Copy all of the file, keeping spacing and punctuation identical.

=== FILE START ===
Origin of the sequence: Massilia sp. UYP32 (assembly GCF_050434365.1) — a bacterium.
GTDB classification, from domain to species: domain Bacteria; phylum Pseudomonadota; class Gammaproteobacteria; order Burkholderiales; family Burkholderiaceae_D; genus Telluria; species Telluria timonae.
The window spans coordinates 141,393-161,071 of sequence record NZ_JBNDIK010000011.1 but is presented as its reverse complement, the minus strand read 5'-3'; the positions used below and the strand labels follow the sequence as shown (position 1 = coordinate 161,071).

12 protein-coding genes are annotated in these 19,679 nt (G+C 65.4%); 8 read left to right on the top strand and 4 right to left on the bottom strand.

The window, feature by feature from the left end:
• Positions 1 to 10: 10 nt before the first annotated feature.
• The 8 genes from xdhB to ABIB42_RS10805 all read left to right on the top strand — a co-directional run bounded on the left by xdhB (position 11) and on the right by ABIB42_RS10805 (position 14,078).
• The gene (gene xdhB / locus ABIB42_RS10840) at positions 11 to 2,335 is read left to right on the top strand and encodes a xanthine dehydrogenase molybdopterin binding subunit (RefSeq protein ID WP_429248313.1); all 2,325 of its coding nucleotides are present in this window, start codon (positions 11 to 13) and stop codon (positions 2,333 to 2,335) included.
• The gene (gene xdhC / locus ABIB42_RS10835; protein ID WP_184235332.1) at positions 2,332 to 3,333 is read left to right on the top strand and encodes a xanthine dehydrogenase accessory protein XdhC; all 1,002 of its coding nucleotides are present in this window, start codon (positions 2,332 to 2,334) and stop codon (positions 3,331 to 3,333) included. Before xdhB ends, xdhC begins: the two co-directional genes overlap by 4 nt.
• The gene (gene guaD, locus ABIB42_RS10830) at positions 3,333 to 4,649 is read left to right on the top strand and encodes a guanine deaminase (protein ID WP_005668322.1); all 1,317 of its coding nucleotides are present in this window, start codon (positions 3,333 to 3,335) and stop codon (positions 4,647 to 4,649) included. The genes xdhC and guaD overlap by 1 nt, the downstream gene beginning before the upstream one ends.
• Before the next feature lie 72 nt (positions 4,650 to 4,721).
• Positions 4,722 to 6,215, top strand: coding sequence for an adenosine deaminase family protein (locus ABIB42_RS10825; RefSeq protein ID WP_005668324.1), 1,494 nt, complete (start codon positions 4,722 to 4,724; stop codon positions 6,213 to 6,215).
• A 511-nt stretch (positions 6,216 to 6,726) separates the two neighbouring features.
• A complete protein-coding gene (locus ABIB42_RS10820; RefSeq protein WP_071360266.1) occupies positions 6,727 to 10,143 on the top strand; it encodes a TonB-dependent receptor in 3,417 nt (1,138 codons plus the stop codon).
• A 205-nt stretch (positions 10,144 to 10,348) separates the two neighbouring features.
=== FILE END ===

Origin of the sequence: Massilia sp. UYP32 (assembly GCF_050434365.1) — a bacterium.
GTDB classification, from domain to species: domain Bacteria; phylum Pseudomonadota; class Gammaproteobacteria; order Burkholderiales; family Burkholderiaceae_D; genus Telluria; species Telluria timonae.
The window spans coordinates 141,393-161,071 of sequence record NZ_JBNDIK010000011.1 but is presented as its reverse complement, the minus strand read 5'-3'; the positions used below and the strand labels follow the sequence as shown (position 1 = coordinate 161,071).

12 protein-coding genes are annotated in these 19,679 nt (G+C 65.4%); 8 read left to right on the top strand and 4 right to left on the bottom strand.

The window, feature by feature from the left end:
• Positions 1 to 10: 10 nt before the first annotated feature.
• The 8 genes from xdhB to ABIB42_RS10805 all read left to right on the top strand — a co-directional run bounded on the left by xdhB (position 11) and on the right by ABIB42_RS10805 (position 14,078).
• The gene (gene xdhB / locus ABIB42_RS10840) at positions 11 to 2,335 is read left to right on the top strand and encodes a xanthine dehydrogenase molybdopterin binding subunit (RefSeq protein ID WP_429248313.1); all 2,325 of its coding nucleotides are present in this window, start codon (positions 11 to 13) and stop codon (positions 2,333 to 2,335) included.
• The gene (gene xdhC / locus ABIB42_RS10835; protein ID WP_184235332.1) at positions 2,332 to 3,333 is read left to right on the top strand and encodes a xanthine dehydrogenase accessory protein XdhC; all 1,002 of its coding nucleotides are present in this window, start codon (positions 2,332 to 2,334) and stop codon (positions 3,331 to 3,333) included. Before xdhB ends, xdhC begins: the two co-directional genes overlap by 4 nt.
• The gene (gene guaD, locus ABIB42_RS10830) at positions 3,333 to 4,649 is read left to right on the top strand and encodes a guanine deaminase (protein ID WP_005668322.1); all 1,317 of its coding nucleotides are present in this window, start codon (positions 3,333 to 3,335) and stop codon (positions 4,647 to 4,649) included. The genes xdhC and guaD overlap by 1 nt, the downstream gene beginning before the upstream one ends.
• Before the next feature lie 72 nt (positions 4,650 to 4,721).
• Positions 4,722 to 6,215, top strand: coding sequence for an adenosine deaminase family protein (locus ABIB42_RS10825; RefSeq protein ID WP_005668324.1), 1,494 nt, complete (start codon positions 4,722 to 4,724; stop codon positions 6,213 to 6,215).
• A 511-nt stretch (positions 6,216 to 6,726) separates the two neighbouring features.
• A complete protein-coding gene (locus ABIB42_RS10820; RefSeq protein WP_071360266.1) occupies positions 6,727 to 10,143 on the top strand; it encodes a TonB-dependent receptor in 3,417 nt (1,138 codons plus the stop codon).
• A 205-nt stretch (positions 10,144 to 10,348) separates the two neighbouring features.